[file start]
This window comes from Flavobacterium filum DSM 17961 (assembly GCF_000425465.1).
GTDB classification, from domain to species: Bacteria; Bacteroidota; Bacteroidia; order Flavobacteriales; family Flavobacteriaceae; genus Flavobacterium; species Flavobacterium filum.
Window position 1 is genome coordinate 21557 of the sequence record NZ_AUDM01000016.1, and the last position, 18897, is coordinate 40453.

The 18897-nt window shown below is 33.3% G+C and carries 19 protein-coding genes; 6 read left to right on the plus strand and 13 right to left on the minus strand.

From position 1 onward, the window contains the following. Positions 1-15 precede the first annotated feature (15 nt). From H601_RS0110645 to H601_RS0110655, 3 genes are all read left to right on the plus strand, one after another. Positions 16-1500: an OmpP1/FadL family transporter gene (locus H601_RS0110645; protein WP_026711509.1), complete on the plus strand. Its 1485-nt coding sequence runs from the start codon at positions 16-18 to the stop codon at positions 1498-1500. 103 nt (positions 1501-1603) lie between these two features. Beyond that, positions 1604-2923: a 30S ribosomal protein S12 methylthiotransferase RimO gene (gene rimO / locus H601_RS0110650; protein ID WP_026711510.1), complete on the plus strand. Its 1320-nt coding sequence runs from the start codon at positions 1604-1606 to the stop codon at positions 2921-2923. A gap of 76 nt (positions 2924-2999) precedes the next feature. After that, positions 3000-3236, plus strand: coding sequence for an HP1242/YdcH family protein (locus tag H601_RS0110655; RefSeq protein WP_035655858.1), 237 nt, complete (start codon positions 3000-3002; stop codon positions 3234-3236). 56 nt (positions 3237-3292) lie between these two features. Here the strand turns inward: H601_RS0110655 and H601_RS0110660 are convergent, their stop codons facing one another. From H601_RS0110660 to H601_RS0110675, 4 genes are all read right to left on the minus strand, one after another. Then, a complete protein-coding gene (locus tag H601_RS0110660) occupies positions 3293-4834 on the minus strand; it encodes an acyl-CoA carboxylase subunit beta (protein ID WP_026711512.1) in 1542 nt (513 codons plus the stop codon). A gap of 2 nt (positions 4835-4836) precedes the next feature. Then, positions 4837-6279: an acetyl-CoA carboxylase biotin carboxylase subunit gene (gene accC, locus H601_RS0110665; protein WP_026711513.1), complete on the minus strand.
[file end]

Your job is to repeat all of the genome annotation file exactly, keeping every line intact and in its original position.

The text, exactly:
This window comes from Flavobacterium filum DSM 17961 (assembly GCF_000425465.1).
GTDB classification, from domain to species: Bacteria; Bacteroidota; Bacteroidia; order Flavobacteriales; family Flavobacteriaceae; genus Flavobacterium; species Flavobacterium filum.
Window position 1 is genome coordinate 21557 of the sequence record NZ_AUDM01000016.1, and the last position, 18897, is coordinate 40453.

The 18897-nt window shown below is 33.3% G+C and carries 19 protein-coding genes; 6 read left to right on the plus strand and 13 right to left on the minus strand.

From position 1 onward, the window contains the following. Positions 1-15 precede the first annotated feature (15 nt). From H601_RS0110645 to H601_RS0110655, 3 genes are all read left to right on the plus strand, one after another. Positions 16-1500: an OmpP1/FadL family transporter gene (locus H601_RS0110645; protein WP_026711509.1), complete on the plus strand. Its 1485-nt coding sequence runs from the start codon at positions 16-18 to the stop codon at positions 1498-1500. 103 nt (positions 1501-1603) lie between these two features. Beyond that, positions 1604-2923: a 30S ribosomal protein S12 methylthiotransferase RimO gene (gene rimO / locus H601_RS0110650; protein ID WP_026711510.1), complete on the plus strand. Its 1320-nt coding sequence runs from the start codon at positions 1604-1606 to the stop codon at positions 2921-2923. A gap of 76 nt (positions 2924-2999) precedes the next feature. After that, positions 3000-3236, plus strand: coding sequence for an HP1242/YdcH family protein (locus tag H601_RS0110655; RefSeq protein WP_035655858.1), 237 nt, complete (start codon positions 3000-3002; stop codon positions 3234-3236). 56 nt (positions 3237-3292) lie between these two features. Here the strand turns inward: H601_RS0110655 and H601_RS0110660 are convergent, their stop codons facing one another. From H601_RS0110660 to H601_RS0110675, 4 genes are all read right to left on the minus strand, one after another. Then, a complete protein-coding gene (locus tag H601_RS0110660) occupies positions 3293-4834 on the minus strand; it encodes an acyl-CoA carboxylase subunit beta (protein ID WP_026711512.1) in 1542 nt (513 codons plus the stop codon). A gap of 2 nt (positions 4835-4836) precedes the next feature. Then, positions 4837-6279: an acetyl-CoA carboxylase biotin carboxylase subunit gene (gene accC, locus H601_RS0110665; protein WP_026711513.1), complete on the minus strand.